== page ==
Referral tool published to help teams recognise foot problem warning signs

A series of recommendations to improve foot care and education, and to reduce the number of major amputations in people with diabetes have been put forward.

A series of recommendations to improve foot care and education, and to reduce the number of major amputations in people with diabetes have been put forward.

The position paper has been drafted by the Insights for Diabetes Excellence, Access and Learning (iDEAL) group, which is a team of multidisciplinary diabetes specialists with a keen interest in improving diabetes care outcomes across the UK.

Specialist help for foot problems is often delayed because people with diabetes fail to recognise that changes in the skin, swelling, redness or pain require medical attention. Those who do spot any changes are not sure what to do or whom to speak to. Some are unaware of the signs of infection and some just do not realise the seriousness of these events.

The ACT NOW referral sheet

The National Diabetes Foot Care Audit reported that the longer it took for a person with diabetes who developed a foot ulcer to reach expert care, the greater the chance of the ulcer being severe and not healed after six months.

Also, the report suggested that it was more likely for the person to have a hospital admission within six months, involving foot disease, revascularisation and amputation.

As part of the paper, the team have drawn up a tool for all NHS primary and secondary care services to prompt rapid referral to  specialist help from the multidisciplinary diabetic foot teams (MDFT)  in secondary or community care.

The acronym ACTNOW has been devised to help recognise the warning signs that might lead to amputation which, if identified, should activate urgent referral to specialist care provided by MDFTs.

The breakdown of the acronym is as follows:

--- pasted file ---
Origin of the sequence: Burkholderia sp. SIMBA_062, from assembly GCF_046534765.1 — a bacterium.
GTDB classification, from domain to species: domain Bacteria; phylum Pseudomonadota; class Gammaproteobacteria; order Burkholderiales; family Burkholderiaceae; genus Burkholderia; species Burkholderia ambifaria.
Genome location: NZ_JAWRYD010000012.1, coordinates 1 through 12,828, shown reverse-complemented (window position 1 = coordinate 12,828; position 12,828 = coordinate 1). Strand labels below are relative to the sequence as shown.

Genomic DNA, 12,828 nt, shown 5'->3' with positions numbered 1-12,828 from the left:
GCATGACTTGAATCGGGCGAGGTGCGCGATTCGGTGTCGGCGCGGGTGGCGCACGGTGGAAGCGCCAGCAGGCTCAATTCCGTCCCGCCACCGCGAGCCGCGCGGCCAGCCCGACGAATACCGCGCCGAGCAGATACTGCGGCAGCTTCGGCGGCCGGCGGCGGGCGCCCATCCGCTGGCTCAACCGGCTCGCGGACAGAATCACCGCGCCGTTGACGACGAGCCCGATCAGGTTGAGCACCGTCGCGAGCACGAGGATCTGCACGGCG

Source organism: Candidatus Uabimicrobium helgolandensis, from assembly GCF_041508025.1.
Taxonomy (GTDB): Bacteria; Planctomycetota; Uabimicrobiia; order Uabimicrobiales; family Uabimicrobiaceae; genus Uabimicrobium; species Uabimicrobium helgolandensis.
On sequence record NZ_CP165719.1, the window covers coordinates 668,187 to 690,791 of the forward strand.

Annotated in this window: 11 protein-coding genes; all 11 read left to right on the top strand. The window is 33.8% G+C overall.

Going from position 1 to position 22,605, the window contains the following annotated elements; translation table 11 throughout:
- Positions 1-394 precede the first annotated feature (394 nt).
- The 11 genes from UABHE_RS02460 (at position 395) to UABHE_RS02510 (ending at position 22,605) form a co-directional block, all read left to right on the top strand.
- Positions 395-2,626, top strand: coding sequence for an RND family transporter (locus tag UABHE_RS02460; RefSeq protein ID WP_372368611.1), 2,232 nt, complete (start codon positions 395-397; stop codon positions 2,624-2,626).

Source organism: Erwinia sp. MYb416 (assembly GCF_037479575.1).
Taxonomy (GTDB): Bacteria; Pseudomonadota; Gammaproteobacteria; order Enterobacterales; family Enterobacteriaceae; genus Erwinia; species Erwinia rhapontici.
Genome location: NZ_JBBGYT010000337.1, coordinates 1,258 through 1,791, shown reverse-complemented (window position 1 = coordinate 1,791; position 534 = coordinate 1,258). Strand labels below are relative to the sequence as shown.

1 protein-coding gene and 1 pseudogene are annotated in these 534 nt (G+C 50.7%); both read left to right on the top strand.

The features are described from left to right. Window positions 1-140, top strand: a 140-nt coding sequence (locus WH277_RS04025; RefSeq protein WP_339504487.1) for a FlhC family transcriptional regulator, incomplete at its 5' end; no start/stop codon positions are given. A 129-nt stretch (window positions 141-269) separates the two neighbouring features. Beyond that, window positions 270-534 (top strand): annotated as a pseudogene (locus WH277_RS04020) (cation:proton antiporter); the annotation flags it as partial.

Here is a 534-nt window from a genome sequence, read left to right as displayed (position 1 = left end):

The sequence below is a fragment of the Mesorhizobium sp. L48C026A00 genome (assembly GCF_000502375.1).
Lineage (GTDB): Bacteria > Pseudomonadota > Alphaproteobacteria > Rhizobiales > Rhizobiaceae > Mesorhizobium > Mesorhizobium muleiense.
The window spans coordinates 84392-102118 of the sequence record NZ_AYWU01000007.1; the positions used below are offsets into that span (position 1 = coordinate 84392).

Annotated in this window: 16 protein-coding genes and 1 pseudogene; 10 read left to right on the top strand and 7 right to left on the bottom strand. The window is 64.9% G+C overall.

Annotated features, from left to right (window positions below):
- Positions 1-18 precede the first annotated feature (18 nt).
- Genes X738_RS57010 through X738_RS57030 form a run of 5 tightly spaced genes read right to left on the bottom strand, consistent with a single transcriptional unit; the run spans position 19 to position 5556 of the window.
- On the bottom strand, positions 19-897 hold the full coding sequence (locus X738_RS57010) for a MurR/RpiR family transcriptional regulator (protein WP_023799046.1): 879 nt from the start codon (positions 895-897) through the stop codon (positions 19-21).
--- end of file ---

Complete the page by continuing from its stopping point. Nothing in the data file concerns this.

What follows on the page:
Accident: Recent or history of an accident or trauma?

Change: Is there any new swelling, redness or change of shape of the foot?

Temperature: If there is a change in temperature present? Could this be an infection or possible Charcot?

New pain: Is there new pain present? Is it localised or generalised throughout the foot?

Oozing: What colour is any exudate? Is there an odour?

Wound: New blister or skin break?

If persons living with diabetes have any of the symptoms or signs of the ACTNOW, they should be encouraged and given confidence to seek specialist help.

Some of the other recommendations include increasing awareness of the risks to all people living with diabetes to promote foot health, establishing a national education programme with practical information in an illustrated practical handout about foot self-care. It has also been suggested that there should be a standardisation of evidence-based provision of the MDFTs and the Foot Protection Team in all NHS Trusts and referral criteria to reduce postcode lottery and fragmented services across the NHS.

The authors wrote: “The impact of these recommendations will be to accelerate the healing of ulcers in people with diabetes and hence reduce the number of foot infections, hospital admissions and major amputations.

“If the recommendations in this position statement are put into practice, the iDEAL group believes that a 50% reduction in major amputations in people with diabetes within five years is achievable.

“The present situation has gone on for far too long and has resulted in an unacceptably high number of major amputations that could be prevented. This can no longer be tolerated: ACTNOW and save feet!”

To read the position statement in full, click here.

Image by yogaphysique from Pixabay

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